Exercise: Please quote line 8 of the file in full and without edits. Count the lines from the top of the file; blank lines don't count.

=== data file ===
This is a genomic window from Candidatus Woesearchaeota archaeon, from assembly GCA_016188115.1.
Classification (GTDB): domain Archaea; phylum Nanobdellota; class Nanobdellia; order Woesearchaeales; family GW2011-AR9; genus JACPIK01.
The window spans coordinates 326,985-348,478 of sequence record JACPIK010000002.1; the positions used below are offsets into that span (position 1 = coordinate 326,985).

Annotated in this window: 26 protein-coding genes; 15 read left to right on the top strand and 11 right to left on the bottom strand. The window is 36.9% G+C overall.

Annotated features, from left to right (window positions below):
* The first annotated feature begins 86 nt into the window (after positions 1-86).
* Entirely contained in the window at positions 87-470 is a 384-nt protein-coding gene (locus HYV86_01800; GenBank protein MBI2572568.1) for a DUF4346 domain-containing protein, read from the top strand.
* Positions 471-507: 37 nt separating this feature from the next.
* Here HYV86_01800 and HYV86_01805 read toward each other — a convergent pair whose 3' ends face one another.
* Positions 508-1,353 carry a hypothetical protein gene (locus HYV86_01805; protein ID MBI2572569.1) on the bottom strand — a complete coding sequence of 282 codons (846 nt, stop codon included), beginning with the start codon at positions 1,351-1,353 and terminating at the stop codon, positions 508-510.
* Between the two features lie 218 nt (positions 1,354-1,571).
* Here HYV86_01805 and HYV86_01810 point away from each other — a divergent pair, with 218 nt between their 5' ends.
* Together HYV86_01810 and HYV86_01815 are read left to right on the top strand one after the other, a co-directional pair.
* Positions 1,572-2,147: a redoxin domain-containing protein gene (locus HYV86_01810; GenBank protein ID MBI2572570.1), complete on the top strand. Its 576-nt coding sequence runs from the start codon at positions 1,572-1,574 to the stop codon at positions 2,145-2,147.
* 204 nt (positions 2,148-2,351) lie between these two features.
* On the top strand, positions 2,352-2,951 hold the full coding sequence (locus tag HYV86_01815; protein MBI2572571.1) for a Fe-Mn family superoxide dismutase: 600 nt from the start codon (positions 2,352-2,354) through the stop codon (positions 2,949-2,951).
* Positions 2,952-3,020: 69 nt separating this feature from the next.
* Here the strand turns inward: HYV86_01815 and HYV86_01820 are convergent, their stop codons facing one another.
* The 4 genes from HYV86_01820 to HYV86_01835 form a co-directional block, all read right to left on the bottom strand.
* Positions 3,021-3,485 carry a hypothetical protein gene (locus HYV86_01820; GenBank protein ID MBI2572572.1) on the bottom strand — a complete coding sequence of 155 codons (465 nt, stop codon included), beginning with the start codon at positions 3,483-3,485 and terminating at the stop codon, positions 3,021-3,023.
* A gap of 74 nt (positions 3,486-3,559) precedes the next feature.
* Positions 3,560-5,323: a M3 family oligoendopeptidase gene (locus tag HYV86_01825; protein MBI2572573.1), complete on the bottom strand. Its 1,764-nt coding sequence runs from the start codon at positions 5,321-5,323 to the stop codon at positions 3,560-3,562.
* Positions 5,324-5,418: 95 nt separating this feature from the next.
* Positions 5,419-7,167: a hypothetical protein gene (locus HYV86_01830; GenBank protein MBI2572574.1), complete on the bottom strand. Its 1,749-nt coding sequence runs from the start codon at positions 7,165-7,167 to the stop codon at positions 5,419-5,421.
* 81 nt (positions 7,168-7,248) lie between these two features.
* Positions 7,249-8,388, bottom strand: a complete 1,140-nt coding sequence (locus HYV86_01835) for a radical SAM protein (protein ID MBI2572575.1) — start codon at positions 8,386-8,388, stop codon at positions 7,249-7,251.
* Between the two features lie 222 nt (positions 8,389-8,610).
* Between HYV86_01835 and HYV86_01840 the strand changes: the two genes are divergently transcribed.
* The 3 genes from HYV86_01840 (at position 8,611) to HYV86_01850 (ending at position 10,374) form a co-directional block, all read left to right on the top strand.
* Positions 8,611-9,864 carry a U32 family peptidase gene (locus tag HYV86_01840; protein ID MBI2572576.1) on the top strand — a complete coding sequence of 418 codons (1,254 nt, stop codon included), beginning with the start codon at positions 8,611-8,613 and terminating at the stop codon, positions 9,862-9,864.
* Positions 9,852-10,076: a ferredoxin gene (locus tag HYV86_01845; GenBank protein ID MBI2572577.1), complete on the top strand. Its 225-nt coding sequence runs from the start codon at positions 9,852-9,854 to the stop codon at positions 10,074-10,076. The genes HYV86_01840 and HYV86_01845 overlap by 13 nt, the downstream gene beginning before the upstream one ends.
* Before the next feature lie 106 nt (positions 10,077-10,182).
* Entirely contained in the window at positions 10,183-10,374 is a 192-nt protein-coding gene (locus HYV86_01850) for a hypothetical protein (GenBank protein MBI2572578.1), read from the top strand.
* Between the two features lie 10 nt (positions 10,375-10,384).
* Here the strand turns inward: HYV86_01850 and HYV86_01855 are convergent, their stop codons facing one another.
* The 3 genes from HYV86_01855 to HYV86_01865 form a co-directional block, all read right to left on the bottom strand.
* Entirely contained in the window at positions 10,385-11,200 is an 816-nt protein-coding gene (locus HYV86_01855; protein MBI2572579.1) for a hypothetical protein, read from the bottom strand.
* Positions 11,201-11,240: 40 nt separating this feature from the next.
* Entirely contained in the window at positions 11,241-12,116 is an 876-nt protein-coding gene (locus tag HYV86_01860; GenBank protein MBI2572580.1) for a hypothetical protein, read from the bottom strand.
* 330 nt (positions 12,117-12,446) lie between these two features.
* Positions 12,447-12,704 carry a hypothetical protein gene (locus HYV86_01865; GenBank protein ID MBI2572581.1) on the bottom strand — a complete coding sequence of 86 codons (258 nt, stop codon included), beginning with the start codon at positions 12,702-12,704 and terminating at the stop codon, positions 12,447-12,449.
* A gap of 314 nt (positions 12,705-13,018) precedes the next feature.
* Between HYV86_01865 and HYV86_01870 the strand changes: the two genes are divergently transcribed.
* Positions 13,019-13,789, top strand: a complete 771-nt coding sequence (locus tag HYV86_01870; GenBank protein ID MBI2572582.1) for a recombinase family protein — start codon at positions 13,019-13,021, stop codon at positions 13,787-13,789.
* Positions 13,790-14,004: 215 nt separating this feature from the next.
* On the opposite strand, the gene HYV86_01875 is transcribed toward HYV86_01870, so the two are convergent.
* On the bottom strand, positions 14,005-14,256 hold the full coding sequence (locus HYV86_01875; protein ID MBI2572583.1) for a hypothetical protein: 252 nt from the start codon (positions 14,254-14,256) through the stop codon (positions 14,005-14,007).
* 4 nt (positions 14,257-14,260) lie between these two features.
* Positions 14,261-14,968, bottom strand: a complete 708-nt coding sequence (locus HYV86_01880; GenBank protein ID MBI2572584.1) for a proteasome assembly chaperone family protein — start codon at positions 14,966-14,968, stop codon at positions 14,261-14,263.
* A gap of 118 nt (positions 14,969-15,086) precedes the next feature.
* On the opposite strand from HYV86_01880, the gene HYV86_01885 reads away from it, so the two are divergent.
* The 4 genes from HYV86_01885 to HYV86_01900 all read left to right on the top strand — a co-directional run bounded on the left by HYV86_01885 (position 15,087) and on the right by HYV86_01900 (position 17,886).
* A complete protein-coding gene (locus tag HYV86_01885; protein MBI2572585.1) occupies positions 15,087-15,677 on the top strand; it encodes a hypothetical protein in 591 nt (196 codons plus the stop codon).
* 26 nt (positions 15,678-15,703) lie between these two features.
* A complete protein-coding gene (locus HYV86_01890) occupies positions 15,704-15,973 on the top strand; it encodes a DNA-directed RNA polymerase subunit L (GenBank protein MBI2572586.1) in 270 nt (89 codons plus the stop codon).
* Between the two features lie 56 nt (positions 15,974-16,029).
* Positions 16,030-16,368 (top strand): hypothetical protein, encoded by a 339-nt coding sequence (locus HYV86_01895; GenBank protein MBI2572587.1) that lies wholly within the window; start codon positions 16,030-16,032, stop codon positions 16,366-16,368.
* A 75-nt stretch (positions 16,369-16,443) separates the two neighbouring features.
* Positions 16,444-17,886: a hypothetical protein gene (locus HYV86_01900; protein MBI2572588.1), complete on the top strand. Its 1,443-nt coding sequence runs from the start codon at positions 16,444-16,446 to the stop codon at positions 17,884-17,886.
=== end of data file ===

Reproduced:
* Positions 471-507: 37 nt separating this feature from the next.